Skip to main content

Dealing With Spring Mud and Flooding

Updated February 25, 2021
Warren Rusche

Warren Rusche

Assistant Professor & SDSU Extension Feedlot Specialist

Winter in South Dakota is often not for the faint of heart, especially for livestock producers. The good news is that eventually there will be some signs of spring. The bad news is we there are often significant challenges to overcome.

As the snow melts, we are going to be left to deal with mud at a minimum and extensive flooding as a possible worst-case scenario. While we can’t control the pace of melting or the possibility of additional precipitation, we may be able to take a few steps to mitigate the negative impacts.

Dealing With Muddy Yard Conditions

Mud in open yards is extremely detrimental to cattle performance and efficiency. Unfortunately, mud is a common occurrence whenever we have greater than normal snowfall or if we go into winter with saturated soil conditions.

If we haven’t had the chance to move or at least pile up snow or ice on the pen surface, we often have a window of opportunity to do so now as long as it still gets below freezing at night. Scraping pens also reduces the places for surface water to collect and slow down the drying process. These steps can be easier said than done, especially if the ground is too soft, but anything we can do now will reduce problems later.

Removing any drainage impediments also would be a useful step. Sometimes soil or manure will build up along fences or drainage ways and unnecessarily block water flow. Moving that material now, if possible, will allow surface drainage water to move off the pen surface more quickly.

In some cases, it may make sense to send cattle to market sooner, especially in backgrounding programs. Sending out the cattle has several benefits. One, if cattle are sold before lot conditions deteriorate producers can avoid the losses in performance and efficiency. In extreme cases, marketing sooner may be the best opportunity to get cattle shipped due to poor road conditions. Even a partial depopulation could be helpful. Researchers in Nebraska found that allowing increased room per head in an open yard reduced much of the negative impacts of mud on performance.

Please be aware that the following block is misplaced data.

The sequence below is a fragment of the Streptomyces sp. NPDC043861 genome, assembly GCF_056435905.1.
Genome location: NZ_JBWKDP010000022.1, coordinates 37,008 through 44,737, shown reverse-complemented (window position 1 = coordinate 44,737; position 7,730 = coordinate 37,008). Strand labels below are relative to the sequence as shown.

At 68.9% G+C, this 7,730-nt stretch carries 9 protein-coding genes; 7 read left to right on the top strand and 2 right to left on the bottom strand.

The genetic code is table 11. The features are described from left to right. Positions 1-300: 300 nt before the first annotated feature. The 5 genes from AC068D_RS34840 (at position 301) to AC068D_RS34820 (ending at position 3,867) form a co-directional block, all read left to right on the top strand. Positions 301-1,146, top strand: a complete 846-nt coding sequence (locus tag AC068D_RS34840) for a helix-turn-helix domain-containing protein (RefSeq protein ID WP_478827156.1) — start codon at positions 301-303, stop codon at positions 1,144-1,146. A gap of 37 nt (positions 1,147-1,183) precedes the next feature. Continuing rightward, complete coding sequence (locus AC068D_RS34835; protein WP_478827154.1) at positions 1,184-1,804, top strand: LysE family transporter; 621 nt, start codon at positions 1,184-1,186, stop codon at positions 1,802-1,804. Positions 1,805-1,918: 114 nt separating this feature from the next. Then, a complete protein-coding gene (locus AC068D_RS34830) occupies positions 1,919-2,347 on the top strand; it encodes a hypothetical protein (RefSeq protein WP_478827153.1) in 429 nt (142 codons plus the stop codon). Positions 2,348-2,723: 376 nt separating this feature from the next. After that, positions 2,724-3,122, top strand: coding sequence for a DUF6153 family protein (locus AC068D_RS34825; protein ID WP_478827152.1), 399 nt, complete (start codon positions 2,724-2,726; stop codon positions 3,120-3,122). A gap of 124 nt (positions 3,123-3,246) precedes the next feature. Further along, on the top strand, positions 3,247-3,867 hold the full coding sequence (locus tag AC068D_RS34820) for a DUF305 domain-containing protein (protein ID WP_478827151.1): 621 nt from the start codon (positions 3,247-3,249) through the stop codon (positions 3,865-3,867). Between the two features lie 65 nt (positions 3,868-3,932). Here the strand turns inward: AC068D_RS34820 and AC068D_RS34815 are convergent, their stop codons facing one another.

Feed Supply Access

Flooding can be a very real possibility when soils are saturated or there is above normal winter precipitation. Strategic positioning of feed supplies in case water levels rise and makes roads impassable will help mitigate risk. That could be especially important for feedstuffs that need to be trucked in from a distance if there are any questionable areas along the travel route. Feed stored on one part of the farm might also become inaccessible. Moving some feed supplies closer while there is still some frost in the ground will be easier compared to doing so in the mud.

In some cases, roughage supplies become short as the seasons transition from winter to spring. That can be especially true in winters when hay consumption is greater than normal or there is increased need for bedding. Limiting feeding grain can be a useful strategy to stretch forage supplies, but this isn’t a strategy that can be implemented immediately. There needs to be an adaptation period to adjust cattle to additional starch. If substituting grain for hay is a possibility plans allow at least 20 days for cattle to adapt to changes in the diet.